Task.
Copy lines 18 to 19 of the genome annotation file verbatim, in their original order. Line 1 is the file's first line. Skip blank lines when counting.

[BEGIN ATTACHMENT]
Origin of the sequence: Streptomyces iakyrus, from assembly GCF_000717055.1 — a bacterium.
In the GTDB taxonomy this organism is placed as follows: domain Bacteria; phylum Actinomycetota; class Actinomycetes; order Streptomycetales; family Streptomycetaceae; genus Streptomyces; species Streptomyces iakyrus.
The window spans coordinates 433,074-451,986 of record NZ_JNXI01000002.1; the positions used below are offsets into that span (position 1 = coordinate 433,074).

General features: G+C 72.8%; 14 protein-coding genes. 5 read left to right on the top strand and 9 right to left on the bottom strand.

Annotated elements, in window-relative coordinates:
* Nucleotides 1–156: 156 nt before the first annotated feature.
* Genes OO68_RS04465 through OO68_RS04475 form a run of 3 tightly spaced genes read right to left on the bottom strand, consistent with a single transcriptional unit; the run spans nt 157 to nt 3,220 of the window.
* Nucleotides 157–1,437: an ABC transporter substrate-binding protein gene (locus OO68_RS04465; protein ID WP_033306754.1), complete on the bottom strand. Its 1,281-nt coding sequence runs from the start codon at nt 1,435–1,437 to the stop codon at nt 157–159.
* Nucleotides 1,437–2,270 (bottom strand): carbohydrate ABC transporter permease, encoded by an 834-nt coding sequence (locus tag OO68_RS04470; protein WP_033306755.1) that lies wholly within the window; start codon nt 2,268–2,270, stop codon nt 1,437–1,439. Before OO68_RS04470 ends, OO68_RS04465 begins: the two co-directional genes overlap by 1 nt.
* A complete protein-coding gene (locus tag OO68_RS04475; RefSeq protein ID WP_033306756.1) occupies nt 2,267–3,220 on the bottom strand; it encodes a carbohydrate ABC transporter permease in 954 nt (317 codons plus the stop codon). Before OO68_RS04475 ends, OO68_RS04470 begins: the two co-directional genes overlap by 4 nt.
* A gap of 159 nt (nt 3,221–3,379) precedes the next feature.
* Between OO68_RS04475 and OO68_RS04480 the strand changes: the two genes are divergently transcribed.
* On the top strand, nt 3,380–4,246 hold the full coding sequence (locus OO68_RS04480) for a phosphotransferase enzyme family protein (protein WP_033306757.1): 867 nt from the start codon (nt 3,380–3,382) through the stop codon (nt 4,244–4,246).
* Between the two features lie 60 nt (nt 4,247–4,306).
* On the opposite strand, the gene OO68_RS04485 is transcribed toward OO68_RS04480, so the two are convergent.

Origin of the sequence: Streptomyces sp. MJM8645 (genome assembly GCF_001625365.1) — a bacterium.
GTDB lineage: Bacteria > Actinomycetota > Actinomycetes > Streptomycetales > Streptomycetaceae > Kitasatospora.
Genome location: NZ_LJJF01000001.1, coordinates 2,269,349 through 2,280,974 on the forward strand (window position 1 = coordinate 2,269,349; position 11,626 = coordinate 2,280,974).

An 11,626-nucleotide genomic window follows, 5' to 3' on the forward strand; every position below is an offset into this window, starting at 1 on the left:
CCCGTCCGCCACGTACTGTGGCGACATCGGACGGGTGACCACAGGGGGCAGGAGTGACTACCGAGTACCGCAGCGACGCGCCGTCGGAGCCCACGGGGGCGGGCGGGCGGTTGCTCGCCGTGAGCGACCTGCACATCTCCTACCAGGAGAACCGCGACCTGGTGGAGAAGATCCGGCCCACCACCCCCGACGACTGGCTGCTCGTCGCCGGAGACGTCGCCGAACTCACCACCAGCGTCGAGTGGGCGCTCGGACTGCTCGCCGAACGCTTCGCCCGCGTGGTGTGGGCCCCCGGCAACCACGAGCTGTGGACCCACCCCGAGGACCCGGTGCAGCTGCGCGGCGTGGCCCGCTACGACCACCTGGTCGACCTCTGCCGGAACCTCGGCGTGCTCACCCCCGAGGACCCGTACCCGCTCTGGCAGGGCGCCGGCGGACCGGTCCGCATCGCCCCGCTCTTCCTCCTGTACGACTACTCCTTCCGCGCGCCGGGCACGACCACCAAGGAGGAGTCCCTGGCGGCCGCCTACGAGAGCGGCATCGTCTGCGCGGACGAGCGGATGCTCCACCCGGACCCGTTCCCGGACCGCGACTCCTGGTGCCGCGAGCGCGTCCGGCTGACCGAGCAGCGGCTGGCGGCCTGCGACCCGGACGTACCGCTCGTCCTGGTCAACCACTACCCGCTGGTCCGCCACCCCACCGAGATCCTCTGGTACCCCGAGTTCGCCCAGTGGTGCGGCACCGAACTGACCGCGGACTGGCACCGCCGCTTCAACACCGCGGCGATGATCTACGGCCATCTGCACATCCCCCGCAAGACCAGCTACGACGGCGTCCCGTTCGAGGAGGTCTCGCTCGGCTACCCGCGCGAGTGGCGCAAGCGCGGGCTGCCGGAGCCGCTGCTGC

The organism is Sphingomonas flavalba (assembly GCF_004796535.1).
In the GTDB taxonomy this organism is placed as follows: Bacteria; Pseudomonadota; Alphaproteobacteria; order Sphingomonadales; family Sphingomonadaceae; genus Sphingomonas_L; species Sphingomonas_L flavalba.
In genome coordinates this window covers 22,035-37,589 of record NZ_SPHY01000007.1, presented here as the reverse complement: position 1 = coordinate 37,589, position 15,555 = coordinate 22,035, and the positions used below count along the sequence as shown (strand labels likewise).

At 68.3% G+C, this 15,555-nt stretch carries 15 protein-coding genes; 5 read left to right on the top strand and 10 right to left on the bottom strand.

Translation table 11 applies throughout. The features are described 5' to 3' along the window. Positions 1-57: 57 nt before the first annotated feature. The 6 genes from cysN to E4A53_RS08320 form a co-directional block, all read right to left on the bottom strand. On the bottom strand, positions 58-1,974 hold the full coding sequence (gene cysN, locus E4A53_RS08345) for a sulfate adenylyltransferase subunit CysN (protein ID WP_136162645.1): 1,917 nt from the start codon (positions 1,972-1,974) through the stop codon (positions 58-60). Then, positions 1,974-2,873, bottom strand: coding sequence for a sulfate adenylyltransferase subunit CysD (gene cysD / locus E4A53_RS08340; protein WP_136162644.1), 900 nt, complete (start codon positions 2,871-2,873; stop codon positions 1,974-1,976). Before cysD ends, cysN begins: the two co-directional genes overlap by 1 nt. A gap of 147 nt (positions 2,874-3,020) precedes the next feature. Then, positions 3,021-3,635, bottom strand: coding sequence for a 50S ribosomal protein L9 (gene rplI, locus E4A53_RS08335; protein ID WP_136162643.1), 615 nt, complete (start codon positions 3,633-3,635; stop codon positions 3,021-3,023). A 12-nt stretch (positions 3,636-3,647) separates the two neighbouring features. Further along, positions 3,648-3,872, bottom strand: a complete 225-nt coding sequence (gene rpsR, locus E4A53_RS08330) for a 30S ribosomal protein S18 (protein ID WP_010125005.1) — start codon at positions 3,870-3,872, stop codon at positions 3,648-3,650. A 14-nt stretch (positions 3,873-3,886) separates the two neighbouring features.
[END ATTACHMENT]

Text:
Genome location: NZ_LJJF01000001.1, coordinates 2,269,349 through 2,280,974 on the forward strand (window position 1 = coordinate 2,269,349; position 11,626 = coordinate 2,280,974).

An 11,626-nucleotide genomic window follows, 5' to 3' on the forward strand; every position below is an offset into this window, starting at 1 on the left: